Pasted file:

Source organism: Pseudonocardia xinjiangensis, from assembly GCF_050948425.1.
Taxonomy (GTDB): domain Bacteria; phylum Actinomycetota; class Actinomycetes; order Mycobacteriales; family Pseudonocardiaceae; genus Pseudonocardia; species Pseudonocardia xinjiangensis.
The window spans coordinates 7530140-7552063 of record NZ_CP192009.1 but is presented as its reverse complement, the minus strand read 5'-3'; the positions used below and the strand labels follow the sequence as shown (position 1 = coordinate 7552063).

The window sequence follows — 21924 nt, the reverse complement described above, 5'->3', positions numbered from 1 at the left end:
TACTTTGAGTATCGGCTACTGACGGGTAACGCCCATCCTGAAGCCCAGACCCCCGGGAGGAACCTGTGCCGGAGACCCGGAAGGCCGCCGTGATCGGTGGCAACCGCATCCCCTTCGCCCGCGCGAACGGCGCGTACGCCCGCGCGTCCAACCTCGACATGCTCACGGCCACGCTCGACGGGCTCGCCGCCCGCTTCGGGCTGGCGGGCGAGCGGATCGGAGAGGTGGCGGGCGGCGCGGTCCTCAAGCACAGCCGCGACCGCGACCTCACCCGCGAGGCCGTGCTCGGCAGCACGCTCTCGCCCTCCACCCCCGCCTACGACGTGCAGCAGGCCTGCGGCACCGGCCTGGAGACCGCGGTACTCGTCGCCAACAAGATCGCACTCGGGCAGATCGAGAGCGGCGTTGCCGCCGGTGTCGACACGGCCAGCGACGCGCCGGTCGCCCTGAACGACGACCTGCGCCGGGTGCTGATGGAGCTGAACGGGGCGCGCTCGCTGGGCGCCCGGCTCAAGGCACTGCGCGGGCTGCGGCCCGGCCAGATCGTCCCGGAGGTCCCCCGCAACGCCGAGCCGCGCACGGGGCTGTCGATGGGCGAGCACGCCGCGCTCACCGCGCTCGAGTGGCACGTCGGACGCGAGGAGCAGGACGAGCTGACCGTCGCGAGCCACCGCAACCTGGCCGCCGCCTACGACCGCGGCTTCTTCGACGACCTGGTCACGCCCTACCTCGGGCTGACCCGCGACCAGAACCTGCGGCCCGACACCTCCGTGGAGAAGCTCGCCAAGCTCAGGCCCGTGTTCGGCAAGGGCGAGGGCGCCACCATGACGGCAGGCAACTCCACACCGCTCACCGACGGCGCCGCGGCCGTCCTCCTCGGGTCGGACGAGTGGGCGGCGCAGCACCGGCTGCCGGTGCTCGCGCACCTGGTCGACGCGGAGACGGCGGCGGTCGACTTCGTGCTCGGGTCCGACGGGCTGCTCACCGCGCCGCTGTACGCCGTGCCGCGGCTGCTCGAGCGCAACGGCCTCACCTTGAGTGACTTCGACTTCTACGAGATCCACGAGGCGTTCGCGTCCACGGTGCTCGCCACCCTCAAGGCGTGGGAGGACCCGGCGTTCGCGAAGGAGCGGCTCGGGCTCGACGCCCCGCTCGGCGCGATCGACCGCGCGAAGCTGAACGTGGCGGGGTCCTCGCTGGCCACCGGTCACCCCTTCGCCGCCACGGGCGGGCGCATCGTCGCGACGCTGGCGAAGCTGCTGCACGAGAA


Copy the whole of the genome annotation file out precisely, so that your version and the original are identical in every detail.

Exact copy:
Source organism: Pseudonocardia xinjiangensis, from assembly GCF_050948425.1.
Taxonomy (GTDB): domain Bacteria; phylum Actinomycetota; class Actinomycetes; order Mycobacteriales; family Pseudonocardiaceae; genus Pseudonocardia; species Pseudonocardia xinjiangensis.
The window spans coordinates 7530140-7552063 of record NZ_CP192009.1 but is presented as its reverse complement, the minus strand read 5'-3'; the positions used below and the strand labels follow the sequence as shown (position 1 = coordinate 7552063).

The window sequence follows — 21924 nt, the reverse complement described above, 5'->3', positions numbered from 1 at the left end:
TACTTTGAGTATCGGCTACTGACGGGTAACGCCCATCCTGAAGCCCAGACCCCCGGGAGGAACCTGTGCCGGAGACCCGGAAGGCCGCCGTGATCGGTGGCAACCGCATCCCCTTCGCCCGCGCGAACGGCGCGTACGCCCGCGCGTCCAACCTCGACATGCTCACGGCCACGCTCGACGGGCTCGCCGCCCGCTTCGGGCTGGCGGGCGAGCGGATCGGAGAGGTGGCGGGCGGCGCGGTCCTCAAGCACAGCCGCGACCGCGACCTCACCCGCGAGGCCGTGCTCGGCAGCACGCTCTCGCCCTCCACCCCCGCCTACGACGTGCAGCAGGCCTGCGGCACCGGCCTGGAGACCGCGGTACTCGTCGCCAACAAGATCGCACTCGGGCAGATCGAGAGCGGCGTTGCCGCCGGTGTCGACACGGCCAGCGACGCGCCGGTCGCCCTGAACGACGACCTGCGCCGGGTGCTGATGGAGCTGAACGGGGCGCGCTCGCTGGGCGCCCGGCTCAAGGCACTGCGCGGGCTGCGGCCCGGCCAGATCGTCCCGGAGGTCCCCCGCAACGCCGAGCCGCGCACGGGGCTGTCGATGGGCGAGCACGCCGCGCTCACCGCGCTCGAGTGGCACGTCGGACGCGAGGAGCAGGACGAGCTGACCGTCGCGAGCCACCGCAACCTGGCCGCCGCCTACGACCGCGGCTTCTTCGACGACCTGGTCACGCCCTACCTCGGGCTGACCCGCGACCAGAACCTGCGGCCCGACACCTCCGTGGAGAAGCTCGCCAAGCTCAGGCCCGTGTTCGGCAAGGGCGAGGGCGCCACCATGACGGCAGGCAACTCCACACCGCTCACCGACGGCGCCGCGGCCGTCCTCCTCGGGTCGGACGAGTGGGCGGCGCAGCACCGGCTGCCGGTGCTCGCGCACCTGGTCGACGCGGAGACGGCGGCGGTCGACTTCGTGCTCGGGTCCGACGGGCTGCTCACCGCGCCGCTGTACGCCGTGCCGCGGCTGCTCGAGCGCAACGGCCTCACCTTGAGTGACTTCGACTTCTACGAGATCCACGAGGCGTTCGCGTCCACGGTGCTCGCCACCCTCAAGGCGTGGGAGGACCCGGCGTTCGCGAAGGAGCGGCTCGGGCTCGACGCCCCGCTCGGCGCGATCGACCGCGCGAAGCTGAACGTGGCGGGGTCCTCGCTGGCCACCGGTCACCCCTTCGCCGCCACGGGCGGGCGCATCGTCGCGACGCTGGCGAAGCTGCTGCACGAGAA